LANCASTER, Calif. — Among aerospace history symposiums occurring around the world this year, the AV Aviation History Symposium on Feb. 25 is likely to be on the smaller, and definitely among the more intriguing, with presenters who worked in secrecy or obscurity.
Launching the program at 11 a.m. will be NASA engineering leader Glenn Bever, who represented the United States in the only joint American-Russian joint flight research program using a modified supersonic TU-144LL.
Following a lunch break, the second hour presentation beginning at 1 p.m. will feature Mike Machat, author, artist and pilot specializing in aerospace art, much based from Edwards Air Force Base.
Scheduled to speak third is Rick Hatton, who in 2002 raised $30 million to launch 10 Tanker, the company that remanufactured DC-10 passenger aircraft to become the largest fire retardant super tankers operating in multiple states, including California and New Mexico.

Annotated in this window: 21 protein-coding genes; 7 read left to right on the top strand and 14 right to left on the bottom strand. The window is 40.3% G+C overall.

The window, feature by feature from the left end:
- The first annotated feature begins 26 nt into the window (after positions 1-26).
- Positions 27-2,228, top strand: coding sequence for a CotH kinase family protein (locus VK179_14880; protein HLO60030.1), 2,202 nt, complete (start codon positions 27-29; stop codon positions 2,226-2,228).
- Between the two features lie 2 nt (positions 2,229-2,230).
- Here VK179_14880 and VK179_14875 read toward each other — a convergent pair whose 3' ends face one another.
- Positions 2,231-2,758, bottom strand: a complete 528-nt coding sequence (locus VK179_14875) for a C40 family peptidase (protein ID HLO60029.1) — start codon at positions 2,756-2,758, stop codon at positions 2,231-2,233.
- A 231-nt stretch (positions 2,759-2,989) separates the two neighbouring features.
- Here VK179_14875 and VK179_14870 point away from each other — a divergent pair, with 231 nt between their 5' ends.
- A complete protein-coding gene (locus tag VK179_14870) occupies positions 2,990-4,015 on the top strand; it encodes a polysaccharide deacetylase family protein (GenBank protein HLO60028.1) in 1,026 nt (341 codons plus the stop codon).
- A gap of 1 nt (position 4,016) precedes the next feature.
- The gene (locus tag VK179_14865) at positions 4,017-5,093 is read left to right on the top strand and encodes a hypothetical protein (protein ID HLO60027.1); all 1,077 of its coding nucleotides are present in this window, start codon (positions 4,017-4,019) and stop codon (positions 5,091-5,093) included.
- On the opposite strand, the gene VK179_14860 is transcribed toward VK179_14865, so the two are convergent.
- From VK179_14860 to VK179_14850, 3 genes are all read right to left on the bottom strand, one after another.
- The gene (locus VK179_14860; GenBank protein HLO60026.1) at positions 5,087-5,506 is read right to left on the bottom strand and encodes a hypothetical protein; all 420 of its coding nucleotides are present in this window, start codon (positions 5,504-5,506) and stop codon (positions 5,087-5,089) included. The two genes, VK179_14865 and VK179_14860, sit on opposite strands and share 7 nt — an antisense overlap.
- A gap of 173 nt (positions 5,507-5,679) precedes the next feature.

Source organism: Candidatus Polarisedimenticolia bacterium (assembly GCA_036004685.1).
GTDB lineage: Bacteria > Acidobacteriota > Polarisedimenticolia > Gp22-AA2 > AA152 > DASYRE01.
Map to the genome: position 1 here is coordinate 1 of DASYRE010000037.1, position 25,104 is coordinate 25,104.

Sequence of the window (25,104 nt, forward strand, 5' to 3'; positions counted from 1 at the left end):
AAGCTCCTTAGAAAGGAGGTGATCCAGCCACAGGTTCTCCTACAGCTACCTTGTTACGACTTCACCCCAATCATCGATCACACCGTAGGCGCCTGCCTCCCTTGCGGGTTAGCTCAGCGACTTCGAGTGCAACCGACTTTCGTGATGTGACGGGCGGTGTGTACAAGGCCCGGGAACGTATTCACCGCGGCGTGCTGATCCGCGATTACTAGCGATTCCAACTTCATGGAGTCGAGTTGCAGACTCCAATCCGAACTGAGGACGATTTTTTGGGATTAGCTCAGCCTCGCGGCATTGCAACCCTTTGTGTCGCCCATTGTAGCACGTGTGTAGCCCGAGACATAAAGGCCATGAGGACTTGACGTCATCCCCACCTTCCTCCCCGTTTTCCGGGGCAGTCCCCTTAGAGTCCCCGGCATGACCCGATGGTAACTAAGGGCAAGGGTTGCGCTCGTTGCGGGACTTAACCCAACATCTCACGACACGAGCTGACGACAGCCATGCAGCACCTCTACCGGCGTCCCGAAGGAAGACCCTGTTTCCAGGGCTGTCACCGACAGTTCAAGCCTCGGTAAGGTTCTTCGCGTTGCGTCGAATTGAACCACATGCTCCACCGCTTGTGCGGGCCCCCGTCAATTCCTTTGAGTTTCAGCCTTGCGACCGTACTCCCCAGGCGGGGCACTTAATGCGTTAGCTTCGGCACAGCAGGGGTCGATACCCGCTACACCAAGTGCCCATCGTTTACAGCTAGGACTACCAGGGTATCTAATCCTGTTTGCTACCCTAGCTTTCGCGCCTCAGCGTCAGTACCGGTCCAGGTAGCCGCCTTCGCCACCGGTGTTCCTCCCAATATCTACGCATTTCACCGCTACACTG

Wrapping up the day will be Nils Sedano, technical adviser in the liquid engine branch of the Propulsion Division at Edwards AFB. He’ll discuss “Rockets in the High Desert, the AV’s Role in Winning the Space Race.”
Because the AV College Yoshida Memorial lecture hall has capacity for 80 attendees, the deadline for making reservations with the AIAA via email is Thursday, Feb, 23. You can R.S.V.P. at email@example.com.
First held in 2008 by the Antelope Valley chapter of the American Institute of Aeronautics and Astronautics, the event was held on the closing day of National Engineering Week. But as AIAA-AV unit information officer Chris Coin explained, the first symposium was an eight-hour Saturday affair that sent engineers back to the drawing board to retool for a four-hour program at no charge. Various other aerospace, engineering and technology groups cosponsor. This year’s co-hosts include SAMPE High Desert Chapter, and the Antelope Valley Chapter of SFTE, the Society of Flight Test Engineers.